feet on my own. I wobbled like a newborn colt for a few seconds and stood. I felt stronger once I reacquainted myself with the mechanics of standing. Vertigo subsided, and after a few tentative steps, I glanced around in disbelief then saw what had happened to the two uniformed officers who’d been standing with me. Their faces were swollen and bloody. “Are they dead?” One EMT said, “They took a severe beating, but their vitals are okay. Another unit is en route.” I had gotten off lucky. They would require a ride to Lawrence and Memorial Hospital. The sergeant, his name was Rivers, regained consciousness. “You take care of the rookie. He’s hurt.” He threw me a steely nod. His rookie partner was unconscious, but Rivers’ beating seemed far worse. Battlefield medicine: give the wounded something to focus on. “Hang in there, Sarge. You’re going with him.” I donated my ambulance ride. “I’ll wait for the next one.” While I reassured him they’d be all right, I noticed rips in their shirts. Whoever attacked them had torn their badges off. Crime scene investigators scoured the area. A member of the forensic team examined a badge he’d found in the snow. He examined it as if he expected to glean the nature of the universe in that piece of tin. I snatched it from him. Whatever chance we had for a print had washed away. “Where’s the other one?”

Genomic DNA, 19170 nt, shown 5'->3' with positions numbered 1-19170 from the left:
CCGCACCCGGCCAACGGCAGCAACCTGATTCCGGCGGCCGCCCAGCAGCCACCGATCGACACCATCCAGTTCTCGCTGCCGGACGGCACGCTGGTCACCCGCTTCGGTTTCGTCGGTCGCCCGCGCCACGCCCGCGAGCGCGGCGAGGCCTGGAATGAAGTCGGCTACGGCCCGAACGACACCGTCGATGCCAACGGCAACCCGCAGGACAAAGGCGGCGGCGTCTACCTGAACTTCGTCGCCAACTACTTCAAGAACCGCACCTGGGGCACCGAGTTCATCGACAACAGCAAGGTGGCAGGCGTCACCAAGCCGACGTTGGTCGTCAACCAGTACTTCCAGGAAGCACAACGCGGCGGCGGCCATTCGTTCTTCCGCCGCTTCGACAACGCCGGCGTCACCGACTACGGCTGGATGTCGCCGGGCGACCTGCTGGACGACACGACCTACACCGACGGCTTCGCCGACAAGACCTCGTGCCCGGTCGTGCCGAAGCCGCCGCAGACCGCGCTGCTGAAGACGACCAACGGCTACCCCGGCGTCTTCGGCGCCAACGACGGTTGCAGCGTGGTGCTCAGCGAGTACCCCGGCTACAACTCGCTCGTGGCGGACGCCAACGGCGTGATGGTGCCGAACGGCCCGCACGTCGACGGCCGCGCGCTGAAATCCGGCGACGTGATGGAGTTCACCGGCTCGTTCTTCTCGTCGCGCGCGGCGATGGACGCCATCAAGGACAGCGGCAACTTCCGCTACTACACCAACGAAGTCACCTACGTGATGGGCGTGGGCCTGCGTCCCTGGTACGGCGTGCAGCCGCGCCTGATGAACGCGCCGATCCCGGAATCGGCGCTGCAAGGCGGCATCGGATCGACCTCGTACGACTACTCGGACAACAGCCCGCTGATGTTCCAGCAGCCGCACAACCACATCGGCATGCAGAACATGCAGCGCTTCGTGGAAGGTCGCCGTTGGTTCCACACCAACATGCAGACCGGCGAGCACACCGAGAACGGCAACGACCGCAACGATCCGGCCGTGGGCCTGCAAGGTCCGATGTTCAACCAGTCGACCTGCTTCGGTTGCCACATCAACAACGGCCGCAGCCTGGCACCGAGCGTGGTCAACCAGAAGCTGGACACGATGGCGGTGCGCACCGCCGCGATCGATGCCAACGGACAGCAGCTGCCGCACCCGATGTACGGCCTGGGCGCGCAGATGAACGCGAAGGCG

“Haven’t found it yet, detective.” “Keep looking.” I handed the badge back to him. Off to the side, a wrinkled old man said, “We called 911...after we heard the explosion.” He was dressed in night clothes with a parka thrown over them. “You probably saved their lives.” It may or may not have been true, but my saying so probably made him feel good, and the department needed the goodwill. He gave me a nod. A crowd of gawkers formed a half-moon around the squad car that had arrived first on the scene. Their expressions ranged from horror to sick fascination. I’d seen the look dozens of times at fatal car wrecks, from the rubberneckers and looky-loos passing by. A police officer snatched a camera from a man taking video of the scene. “Hey.” The officer’s tone was professional. “Please, step back.” “That’s my camera, you fascist,” the young man protested. “I’ll see you get it back, sir.” I turned to the cop. “What’s going on?” “You’d better take a look, detective.” I held up my badge to the crowd. “Everyone move!” “Great, more of them fascists,” the young man shouted. A black couple stood behind the young man. I recruited their help. “Get him outta here before I have to shoot him.”